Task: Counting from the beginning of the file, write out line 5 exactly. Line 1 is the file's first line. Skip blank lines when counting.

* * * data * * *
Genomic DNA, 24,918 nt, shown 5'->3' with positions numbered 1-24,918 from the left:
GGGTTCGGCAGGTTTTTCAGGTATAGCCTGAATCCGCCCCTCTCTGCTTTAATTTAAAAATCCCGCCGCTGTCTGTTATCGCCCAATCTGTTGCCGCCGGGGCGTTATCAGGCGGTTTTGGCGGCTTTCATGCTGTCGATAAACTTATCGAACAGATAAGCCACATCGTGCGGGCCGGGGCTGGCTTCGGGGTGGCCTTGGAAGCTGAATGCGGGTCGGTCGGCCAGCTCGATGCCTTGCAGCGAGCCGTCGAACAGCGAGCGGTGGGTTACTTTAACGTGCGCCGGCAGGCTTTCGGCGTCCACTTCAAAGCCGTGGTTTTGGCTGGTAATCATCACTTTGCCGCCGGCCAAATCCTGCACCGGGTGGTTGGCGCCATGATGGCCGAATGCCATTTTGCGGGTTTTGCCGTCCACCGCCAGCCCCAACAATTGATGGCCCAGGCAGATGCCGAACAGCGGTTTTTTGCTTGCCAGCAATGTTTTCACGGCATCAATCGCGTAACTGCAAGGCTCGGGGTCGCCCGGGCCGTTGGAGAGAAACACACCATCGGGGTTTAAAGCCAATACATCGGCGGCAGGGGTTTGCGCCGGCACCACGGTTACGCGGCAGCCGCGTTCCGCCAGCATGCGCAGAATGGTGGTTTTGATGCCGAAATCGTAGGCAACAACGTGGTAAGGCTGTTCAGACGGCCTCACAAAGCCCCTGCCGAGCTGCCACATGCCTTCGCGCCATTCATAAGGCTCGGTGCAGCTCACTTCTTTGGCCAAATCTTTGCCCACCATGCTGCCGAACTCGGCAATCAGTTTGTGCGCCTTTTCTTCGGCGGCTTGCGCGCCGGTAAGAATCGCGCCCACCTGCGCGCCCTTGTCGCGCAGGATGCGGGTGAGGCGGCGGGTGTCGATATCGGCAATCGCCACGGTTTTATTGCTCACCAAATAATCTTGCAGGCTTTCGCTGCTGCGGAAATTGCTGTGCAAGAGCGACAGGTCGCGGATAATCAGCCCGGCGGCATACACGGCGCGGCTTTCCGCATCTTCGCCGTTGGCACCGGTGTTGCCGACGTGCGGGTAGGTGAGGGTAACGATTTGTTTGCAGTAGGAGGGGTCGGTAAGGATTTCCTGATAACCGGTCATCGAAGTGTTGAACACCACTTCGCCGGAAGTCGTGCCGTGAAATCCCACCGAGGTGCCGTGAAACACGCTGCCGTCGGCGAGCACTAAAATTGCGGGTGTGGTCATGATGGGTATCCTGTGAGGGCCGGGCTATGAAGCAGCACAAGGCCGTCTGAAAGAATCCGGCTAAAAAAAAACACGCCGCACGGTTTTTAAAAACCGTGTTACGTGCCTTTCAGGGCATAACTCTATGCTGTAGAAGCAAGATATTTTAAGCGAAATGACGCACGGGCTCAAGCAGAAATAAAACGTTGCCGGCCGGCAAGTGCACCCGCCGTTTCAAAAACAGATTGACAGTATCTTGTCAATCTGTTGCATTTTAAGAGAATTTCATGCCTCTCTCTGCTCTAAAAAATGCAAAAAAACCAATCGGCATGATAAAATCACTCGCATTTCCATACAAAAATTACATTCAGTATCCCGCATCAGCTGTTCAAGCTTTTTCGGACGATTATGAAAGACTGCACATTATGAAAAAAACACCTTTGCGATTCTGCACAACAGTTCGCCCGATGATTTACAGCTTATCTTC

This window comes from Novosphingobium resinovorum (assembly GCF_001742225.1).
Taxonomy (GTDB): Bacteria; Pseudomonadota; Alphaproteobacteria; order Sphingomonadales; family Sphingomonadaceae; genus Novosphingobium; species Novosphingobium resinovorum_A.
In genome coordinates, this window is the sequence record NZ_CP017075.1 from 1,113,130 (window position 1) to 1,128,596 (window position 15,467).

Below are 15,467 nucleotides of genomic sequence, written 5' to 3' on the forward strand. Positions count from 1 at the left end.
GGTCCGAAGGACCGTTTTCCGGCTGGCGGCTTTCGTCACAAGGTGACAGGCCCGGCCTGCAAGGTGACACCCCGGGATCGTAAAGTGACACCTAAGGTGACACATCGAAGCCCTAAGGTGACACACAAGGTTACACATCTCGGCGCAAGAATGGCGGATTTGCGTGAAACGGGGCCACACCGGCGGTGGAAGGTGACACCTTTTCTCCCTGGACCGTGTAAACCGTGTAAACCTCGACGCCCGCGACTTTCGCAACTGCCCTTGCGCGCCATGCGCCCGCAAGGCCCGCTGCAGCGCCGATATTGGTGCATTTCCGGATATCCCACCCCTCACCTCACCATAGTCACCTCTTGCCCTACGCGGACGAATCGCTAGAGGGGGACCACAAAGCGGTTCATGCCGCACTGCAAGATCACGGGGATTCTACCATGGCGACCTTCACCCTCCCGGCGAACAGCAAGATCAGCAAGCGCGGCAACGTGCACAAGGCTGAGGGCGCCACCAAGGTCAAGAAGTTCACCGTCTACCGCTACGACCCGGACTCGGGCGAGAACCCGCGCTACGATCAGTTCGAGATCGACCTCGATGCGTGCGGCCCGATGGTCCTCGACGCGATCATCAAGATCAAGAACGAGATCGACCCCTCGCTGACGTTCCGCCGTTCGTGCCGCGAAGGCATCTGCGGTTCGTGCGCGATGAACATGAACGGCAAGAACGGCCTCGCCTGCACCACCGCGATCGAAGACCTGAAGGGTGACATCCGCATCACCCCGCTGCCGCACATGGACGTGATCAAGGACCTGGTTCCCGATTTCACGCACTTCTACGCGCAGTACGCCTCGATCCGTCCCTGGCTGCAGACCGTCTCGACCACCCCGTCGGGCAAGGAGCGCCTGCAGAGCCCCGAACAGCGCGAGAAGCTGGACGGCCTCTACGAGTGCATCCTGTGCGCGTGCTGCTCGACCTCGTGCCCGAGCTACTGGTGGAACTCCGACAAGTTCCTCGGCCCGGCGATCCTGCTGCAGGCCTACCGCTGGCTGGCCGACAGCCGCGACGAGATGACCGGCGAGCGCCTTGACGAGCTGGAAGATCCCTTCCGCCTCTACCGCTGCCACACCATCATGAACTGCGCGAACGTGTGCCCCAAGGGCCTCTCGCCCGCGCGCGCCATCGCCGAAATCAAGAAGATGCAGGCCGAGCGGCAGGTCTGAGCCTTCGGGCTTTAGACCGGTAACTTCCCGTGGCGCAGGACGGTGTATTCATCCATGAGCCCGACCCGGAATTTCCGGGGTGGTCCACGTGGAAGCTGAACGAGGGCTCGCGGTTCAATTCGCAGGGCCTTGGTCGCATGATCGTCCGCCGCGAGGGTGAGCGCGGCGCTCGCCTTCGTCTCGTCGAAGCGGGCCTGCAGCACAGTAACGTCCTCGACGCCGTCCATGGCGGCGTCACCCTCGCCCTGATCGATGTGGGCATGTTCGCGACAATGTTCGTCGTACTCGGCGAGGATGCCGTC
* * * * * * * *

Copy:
In genome coordinates, this window is the sequence record NZ_CP017075.1 from 1,113,130 (window position 1) to 1,128,596 (window position 15,467).